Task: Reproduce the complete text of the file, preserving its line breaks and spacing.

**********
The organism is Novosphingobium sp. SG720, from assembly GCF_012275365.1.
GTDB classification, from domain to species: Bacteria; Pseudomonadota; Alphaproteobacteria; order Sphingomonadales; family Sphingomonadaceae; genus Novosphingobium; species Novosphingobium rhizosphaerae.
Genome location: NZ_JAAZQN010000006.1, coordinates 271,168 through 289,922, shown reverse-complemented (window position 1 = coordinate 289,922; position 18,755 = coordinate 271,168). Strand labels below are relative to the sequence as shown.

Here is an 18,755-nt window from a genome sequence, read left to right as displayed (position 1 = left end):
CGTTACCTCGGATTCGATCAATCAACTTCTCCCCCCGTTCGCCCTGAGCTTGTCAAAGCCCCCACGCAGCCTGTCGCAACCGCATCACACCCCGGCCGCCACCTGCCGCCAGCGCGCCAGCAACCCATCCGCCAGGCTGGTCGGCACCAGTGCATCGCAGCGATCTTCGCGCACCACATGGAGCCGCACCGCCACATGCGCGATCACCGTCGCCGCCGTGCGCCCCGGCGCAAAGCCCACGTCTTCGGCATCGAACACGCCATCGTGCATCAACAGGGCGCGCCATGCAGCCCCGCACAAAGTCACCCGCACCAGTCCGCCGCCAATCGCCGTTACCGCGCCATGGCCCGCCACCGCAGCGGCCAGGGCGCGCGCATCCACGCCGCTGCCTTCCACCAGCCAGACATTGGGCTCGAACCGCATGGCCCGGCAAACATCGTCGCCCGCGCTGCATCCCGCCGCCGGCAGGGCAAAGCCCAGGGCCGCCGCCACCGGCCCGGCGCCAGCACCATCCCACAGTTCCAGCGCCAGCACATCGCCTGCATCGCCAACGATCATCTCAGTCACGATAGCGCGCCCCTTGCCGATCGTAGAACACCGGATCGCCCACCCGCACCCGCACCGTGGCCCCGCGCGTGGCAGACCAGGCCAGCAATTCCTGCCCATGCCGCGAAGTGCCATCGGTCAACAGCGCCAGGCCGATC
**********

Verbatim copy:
The organism is Novosphingobium sp. SG720, from assembly GCF_012275365.1.
GTDB classification, from domain to species: Bacteria; Pseudomonadota; Alphaproteobacteria; order Sphingomonadales; family Sphingomonadaceae; genus Novosphingobium; species Novosphingobium rhizosphaerae.
Genome location: NZ_JAAZQN010000006.1, coordinates 271,168 through 289,922, shown reverse-complemented (window position 1 = coordinate 289,922; position 18,755 = coordinate 271,168). Strand labels below are relative to the sequence as shown.

Here is an 18,755-nt window from a genome sequence, read left to right as displayed (position 1 = left end):
CGTTACCTCGGATTCGATCAATCAACTTCTCCCCCCGTTCGCCCTGAGCTTGTCAAAGCCCCCACGCAGCCTGTCGCAACCGCATCACACCCCGGCCGCCACCTGCCGCCAGCGCGCCAGCAACCCATCCGCCAGGCTGGTCGGCACCAGTGCATCGCAGCGATCTTCGCGCACCACATGGAGCCGCACCGCCACATGCGCGATCACCGTCGCCGCCGTGCGCCCCGGCGCAAAGCCCACGTCTTCGGCATCGAACACGCCATCGTGCATCAACAGGGCGCGCCATGCAGCCCCGCACAAAGTCACCCGCACCAGTCCGCCGCCAATCGCCGTTACCGCGCCATGGCCCGCCACCGCAGCGGCCAGGGCGCGCGCATCCACGCCGCTGCCTTCCACCAGCCAGACATTGGGCTCGAACCGCATGGCCCGGCAAACATCGTCGCCCGCGCTGCATCCCGCCGCCGGCAGGGCAAAGCCCAGGGCCGCCGCCACCGGCCCGGCGCCAGCACCATCCCACAGTTCCAGCGCCAGCACATCGCCTGCATCGCCAACGATCATCTCAGTCACGATAGCGCGCCCCTTGCCGATCGTAGAACACCGGATCGCCCACCCGCACCCGCACCGTGGCCCCGCGCGTGGCAGACCAGGCCAGCAATTCCTGCCCATGCCGCGAAGTGCCATCGGTCAACAGCGCCAGGCCGATC